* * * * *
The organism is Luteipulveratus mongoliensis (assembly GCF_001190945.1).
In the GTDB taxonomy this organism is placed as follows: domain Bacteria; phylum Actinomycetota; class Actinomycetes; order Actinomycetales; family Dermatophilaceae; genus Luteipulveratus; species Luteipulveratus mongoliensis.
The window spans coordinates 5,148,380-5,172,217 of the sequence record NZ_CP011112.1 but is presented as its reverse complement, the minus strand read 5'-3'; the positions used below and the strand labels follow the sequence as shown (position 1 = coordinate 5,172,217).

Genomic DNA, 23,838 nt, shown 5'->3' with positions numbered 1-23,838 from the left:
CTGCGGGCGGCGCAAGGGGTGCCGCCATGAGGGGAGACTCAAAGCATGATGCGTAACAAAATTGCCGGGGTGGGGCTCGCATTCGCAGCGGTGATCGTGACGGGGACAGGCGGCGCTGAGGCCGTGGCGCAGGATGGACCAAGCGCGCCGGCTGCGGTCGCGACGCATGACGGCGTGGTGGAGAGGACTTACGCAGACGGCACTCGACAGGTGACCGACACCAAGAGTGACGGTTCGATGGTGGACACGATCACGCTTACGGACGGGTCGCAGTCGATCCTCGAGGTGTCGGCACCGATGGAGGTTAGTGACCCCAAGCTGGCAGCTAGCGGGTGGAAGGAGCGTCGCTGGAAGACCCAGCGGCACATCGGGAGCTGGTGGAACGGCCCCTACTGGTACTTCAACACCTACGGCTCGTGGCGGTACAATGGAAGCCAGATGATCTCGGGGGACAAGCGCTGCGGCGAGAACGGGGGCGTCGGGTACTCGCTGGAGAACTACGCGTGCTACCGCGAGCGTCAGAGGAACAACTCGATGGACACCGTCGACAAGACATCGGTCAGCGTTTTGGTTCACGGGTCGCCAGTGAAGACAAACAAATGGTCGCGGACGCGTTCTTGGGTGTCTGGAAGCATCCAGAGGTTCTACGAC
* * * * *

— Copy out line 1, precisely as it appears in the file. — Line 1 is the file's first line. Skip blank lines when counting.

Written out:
The organism is Luteipulveratus mongoliensis (assembly GCF_001190945.1).